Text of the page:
- Time-limited procedures of less than 15 minutes in length (e.g. beard trimming, limited facial waxing, piercing, etc.) can be performed provided removal of the customer’s mask only occurs for the time necessary to complete the procedure on the parts of the face covered by the mask. For example, if upper lip waxing is to occur, the mask may be removed only for the portion of the service that involves the upper lip and must remain on for the other portions.
- Extended-time procedures (e.g. services that take more than just a few minutes to perform such as facials, make-up services, facial tattooing, electrolysis, etc.) significantly increase the risk of COVID-19 transmission. They can be performed provided removal of the customer’s mask only occurs during the active time of the service. Customers must wear facial coverings inside the spa until the service begins and must replace them immediately after the procedure is finished. These procedures must be performed in a completely separate room with doors closed, and are limited to one attendant and one customer per room. Appropriate cleaning, disinfection, and air exchange inside the space need to occur between customers. Schedule adequate time between customer appointments for cleaning, disinfection, and air exchange.
- Face Shields
- Employees should wear face shields when servicing clients, if available. If face shields are not available, in order of preference, use goggles, or eye glasses.
- Drape each client with a clean cape.
- Launder capes between each client, or consider using disposable capes and dispose of the cape after it is used.
- Neck strips
- Place protective neck strips or a clean towel between the client’s neck and cape or smock when hair service is performed.
- Personal Protective Equipment
- Clean and disinfect reusable items or discard in a closed container.
- In accordance with Barbering and Cosmetology Program Rule Chapter 26, all tools, implements and equipment must be cleaned and sanitized in accordance with required standards.
Cleaning and Disinfection
- Wash hands with soapy, warm water, for a minimum of 20 seconds between every client service.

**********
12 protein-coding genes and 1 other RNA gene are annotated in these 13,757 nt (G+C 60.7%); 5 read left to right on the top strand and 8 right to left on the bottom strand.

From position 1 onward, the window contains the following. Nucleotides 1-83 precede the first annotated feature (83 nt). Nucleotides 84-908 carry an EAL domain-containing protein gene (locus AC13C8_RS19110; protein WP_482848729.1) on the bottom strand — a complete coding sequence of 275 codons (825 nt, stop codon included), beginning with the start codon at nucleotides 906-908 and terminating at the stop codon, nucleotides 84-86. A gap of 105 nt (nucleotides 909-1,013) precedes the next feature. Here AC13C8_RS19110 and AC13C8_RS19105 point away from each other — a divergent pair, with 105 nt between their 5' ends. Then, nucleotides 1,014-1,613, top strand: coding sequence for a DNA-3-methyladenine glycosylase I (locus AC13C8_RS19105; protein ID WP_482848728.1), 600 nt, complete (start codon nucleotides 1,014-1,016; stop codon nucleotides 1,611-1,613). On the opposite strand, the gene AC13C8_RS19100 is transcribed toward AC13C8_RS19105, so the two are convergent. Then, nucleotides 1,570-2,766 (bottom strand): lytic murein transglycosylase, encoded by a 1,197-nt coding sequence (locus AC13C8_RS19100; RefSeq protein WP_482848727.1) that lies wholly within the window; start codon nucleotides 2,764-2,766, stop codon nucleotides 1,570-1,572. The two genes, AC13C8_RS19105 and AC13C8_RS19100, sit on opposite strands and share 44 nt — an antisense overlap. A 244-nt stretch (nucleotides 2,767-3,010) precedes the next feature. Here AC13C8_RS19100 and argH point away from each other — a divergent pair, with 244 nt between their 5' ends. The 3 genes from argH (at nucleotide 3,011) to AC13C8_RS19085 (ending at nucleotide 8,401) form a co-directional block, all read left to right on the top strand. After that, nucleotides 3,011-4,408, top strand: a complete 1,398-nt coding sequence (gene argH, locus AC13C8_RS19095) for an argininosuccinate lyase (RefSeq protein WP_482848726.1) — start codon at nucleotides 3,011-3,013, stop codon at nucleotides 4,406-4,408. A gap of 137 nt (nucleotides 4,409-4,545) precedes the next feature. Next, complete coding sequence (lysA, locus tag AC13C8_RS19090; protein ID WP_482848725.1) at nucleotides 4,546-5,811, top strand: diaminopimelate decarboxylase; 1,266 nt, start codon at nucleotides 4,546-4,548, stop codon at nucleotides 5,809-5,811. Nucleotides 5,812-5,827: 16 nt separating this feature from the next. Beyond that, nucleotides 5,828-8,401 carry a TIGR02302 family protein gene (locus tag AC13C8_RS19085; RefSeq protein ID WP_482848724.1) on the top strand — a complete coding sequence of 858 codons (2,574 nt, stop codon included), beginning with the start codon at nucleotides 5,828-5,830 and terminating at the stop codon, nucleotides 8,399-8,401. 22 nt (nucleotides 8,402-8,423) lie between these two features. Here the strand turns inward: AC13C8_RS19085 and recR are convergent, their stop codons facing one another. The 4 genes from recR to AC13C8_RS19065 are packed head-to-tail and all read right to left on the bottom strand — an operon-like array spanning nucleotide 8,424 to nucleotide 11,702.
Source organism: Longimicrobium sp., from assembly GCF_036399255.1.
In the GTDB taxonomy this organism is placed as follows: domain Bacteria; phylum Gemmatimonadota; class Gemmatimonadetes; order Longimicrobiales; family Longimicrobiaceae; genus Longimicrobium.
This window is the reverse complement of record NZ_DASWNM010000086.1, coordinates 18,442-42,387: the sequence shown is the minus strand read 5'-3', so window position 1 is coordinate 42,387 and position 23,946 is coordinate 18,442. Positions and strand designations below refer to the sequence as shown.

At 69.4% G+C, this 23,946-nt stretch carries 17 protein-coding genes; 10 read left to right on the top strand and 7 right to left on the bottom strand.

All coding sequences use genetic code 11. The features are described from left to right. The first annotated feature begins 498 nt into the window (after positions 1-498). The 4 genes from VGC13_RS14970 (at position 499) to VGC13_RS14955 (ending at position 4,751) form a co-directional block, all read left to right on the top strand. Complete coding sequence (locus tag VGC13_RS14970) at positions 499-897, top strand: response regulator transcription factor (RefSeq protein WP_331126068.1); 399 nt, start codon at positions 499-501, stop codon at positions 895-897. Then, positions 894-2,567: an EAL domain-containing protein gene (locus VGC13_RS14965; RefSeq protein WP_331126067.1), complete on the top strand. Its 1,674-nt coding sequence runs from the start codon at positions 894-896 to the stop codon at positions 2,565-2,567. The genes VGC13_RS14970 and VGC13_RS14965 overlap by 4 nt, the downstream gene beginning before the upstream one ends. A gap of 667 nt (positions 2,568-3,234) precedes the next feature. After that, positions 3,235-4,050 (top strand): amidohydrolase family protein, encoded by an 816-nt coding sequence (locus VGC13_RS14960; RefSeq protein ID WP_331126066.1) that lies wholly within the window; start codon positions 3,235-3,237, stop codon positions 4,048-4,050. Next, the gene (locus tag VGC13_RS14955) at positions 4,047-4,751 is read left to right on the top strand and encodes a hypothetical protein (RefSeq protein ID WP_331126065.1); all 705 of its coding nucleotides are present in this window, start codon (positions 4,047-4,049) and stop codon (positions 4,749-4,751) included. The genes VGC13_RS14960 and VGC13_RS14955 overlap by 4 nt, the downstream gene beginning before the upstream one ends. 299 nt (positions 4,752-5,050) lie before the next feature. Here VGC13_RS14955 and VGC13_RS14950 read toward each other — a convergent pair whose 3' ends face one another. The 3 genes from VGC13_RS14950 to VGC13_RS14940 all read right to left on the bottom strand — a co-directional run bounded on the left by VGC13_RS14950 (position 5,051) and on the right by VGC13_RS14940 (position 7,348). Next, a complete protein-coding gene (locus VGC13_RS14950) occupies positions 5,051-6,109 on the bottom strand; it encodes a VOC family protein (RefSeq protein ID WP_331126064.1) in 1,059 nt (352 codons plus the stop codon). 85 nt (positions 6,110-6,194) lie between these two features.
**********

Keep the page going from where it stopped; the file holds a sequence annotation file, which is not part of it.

- Ensure that soap and paper towels are available at all sinks.
- Each establishment shall be thoroughly cleaned and disinfected prior to reopening and then daily.
- Disinfect all surfaces, tools, implements, equipment, and linens, even if cleaning occurred prior to the closing of the establishment.
- Disinfectant for immersion of tools must be mixed daily and replaced sooner if it becomes contaminated during the day.
- Disinfectant only works on a clean surface so clean all surfaces and tools with hot soapy water, Ship-shape or cleaning wipes (if using wipes, be sure to cover surface thoroughly) before disinfecting.
- Contact time refers to how long the disinfectant is visibly wet on the surface allowing it to destroy the pathogens.
- Typical contact time for immersion/sprays is 10 minutes, for disinfectant wipes is 2-4 minutes.
- Observe contact time on label to allow disinfectant to work properly.
- Change disinfectants used for immersion daily or sooner if it becomes contaminated (ex: hair/debris floating in solution or cloudy solution.)
- Disinfection is for hard non-porous surfaces, glass metal and plastic.
- Porous/soft surfaces cannot be disinfected and must only be used once and then discarded (tools such as cardboard files, buffers, drill bits etc.)
- Launder all linens, towels drapes, and smocks in hot soapy water and dry completely at the warmest temperature allowed and store in a closed cabinet. Store all used/dirty linens in an airtight container.
- Provide Barbicide® or EPA disinfectant wipes, liquid disinfectant containers, and Barbicide® concentrate/or EPA approved disinfectant for disinfecting technical implements and work areas.
- Suspend “self-service” food stations. (Updated 5/27/20)
- Remove all unnecessary items such as magazines, newspapers, service menus, any other unnecessary paper products and decor. Wipe down all seats and tables; since cloth chairs are difficult to properly clean and disinfect, consider plastic covering.